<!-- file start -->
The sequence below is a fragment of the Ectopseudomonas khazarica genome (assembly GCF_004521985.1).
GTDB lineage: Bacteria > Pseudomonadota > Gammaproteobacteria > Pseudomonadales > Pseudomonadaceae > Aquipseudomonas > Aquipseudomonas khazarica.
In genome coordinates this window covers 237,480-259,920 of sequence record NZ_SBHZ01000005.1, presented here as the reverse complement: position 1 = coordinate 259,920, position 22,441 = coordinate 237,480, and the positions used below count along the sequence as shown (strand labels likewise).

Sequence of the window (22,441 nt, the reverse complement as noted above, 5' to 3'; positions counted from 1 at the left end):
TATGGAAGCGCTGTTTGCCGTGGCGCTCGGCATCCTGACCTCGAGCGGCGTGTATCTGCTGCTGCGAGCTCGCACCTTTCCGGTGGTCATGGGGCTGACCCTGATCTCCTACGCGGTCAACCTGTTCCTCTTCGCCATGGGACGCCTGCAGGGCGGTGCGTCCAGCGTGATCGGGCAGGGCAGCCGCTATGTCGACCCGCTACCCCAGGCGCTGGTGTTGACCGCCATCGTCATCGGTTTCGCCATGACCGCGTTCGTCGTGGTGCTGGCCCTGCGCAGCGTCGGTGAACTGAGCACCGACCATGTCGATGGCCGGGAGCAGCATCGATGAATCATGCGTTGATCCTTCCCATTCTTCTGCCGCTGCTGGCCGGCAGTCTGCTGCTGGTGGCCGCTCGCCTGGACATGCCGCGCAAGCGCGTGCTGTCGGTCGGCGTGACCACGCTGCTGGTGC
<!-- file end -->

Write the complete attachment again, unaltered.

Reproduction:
The sequence below is a fragment of the Ectopseudomonas khazarica genome (assembly GCF_004521985.1).
GTDB lineage: Bacteria > Pseudomonadota > Gammaproteobacteria > Pseudomonadales > Pseudomonadaceae > Aquipseudomonas > Aquipseudomonas khazarica.
In genome coordinates this window covers 237,480-259,920 of sequence record NZ_SBHZ01000005.1, presented here as the reverse complement: position 1 = coordinate 259,920, position 22,441 = coordinate 237,480, and the positions used below count along the sequence as shown (strand labels likewise).

Sequence of the window (22,441 nt, the reverse complement as noted above, 5' to 3'; positions counted from 1 at the left end):
TATGGAAGCGCTGTTTGCCGTGGCGCTCGGCATCCTGACCTCGAGCGGCGTGTATCTGCTGCTGCGAGCTCGCACCTTTCCGGTGGTCATGGGGCTGACCCTGATCTCCTACGCGGTCAACCTGTTCCTCTTCGCCATGGGACGCCTGCAGGGCGGTGCGTCCAGCGTGATCGGGCAGGGCAGCCGCTATGTCGACCCGCTACCCCAGGCGCTGGTGTTGACCGCCATCGTCATCGGTTTCGCCATGACCGCGTTCGTCGTGGTGCTGGCCCTGCGCAGCGTCGGTGAACTGAGCACCGACCATGTCGATGGCCGGGAGCAGCATCGATGAATCATGCGTTGATCCTTCCCATTCTTCTGCCGCTGCTGGCCGGCAGTCTGCTGCTGGTGGCCGCTCGCCTGGACATGCCGCGCAAGCGCGTGCTGTCGGTCGGCGTGACCACGCTGCTGGTGC